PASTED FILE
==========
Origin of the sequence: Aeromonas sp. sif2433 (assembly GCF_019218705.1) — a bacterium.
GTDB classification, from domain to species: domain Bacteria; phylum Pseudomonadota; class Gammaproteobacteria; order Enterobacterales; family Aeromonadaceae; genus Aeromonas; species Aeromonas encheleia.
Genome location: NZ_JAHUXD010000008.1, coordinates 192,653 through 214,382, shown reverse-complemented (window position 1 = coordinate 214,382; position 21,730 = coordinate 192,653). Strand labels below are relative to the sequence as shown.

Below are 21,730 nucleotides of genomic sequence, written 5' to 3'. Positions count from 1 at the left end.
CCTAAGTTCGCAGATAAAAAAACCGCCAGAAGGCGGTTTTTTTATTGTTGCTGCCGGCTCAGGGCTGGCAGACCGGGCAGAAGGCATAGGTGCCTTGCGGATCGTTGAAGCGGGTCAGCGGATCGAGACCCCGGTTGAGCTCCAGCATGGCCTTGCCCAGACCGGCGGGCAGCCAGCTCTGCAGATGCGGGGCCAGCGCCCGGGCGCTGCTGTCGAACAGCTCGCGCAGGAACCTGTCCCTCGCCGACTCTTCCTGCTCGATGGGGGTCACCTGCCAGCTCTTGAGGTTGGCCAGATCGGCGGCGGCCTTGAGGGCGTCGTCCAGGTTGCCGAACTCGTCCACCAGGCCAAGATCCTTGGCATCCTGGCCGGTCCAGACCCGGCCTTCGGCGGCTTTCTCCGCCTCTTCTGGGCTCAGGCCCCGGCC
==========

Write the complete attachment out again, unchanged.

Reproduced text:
Origin of the sequence: Aeromonas sp. sif2433 (assembly GCF_019218705.1) — a bacterium.
GTDB classification, from domain to species: domain Bacteria; phylum Pseudomonadota; class Gammaproteobacteria; order Enterobacterales; family Aeromonadaceae; genus Aeromonas; species Aeromonas encheleia.
Genome location: NZ_JAHUXD010000008.1, coordinates 192,653 through 214,382, shown reverse-complemented (window position 1 = coordinate 214,382; position 21,730 = coordinate 192,653). Strand labels below are relative to the sequence as shown.

Below are 21,730 nucleotides of genomic sequence, written 5' to 3'. Positions count from 1 at the left end.
CCTAAGTTCGCAGATAAAAAAACCGCCAGAAGGCGGTTTTTTTATTGTTGCTGCCGGCTCAGGGCTGGCAGACCGGGCAGAAGGCATAGGTGCCTTGCGGATCGTTGAAGCGGGTCAGCGGATCGAGACCCCGGTTGAGCTCCAGCATGGCCTTGCCCAGACCGGCGGGCAGCCAGCTCTGCAGATGCGGGGCCAGCGCCCGGGCGCTGCTGTCGAACAGCTCGCGCAGGAACCTGTCCCTCGCCGACTCTTCCTGCTCGATGGGGGTCACCTGCCAGCTCTTGAGGTTGGCCAGATCGGCGGCGGCCTTGAGGGCGTCGTCCAGGTTGCCGAACTCGTCCACCAGGCCAAGATCCTTGGCATCCTGGCCGGTCCAGACCCGGCCTTCGGCGGCTTTCTCCGCCTCTTCTGGGCTCAGGCCCCGGCC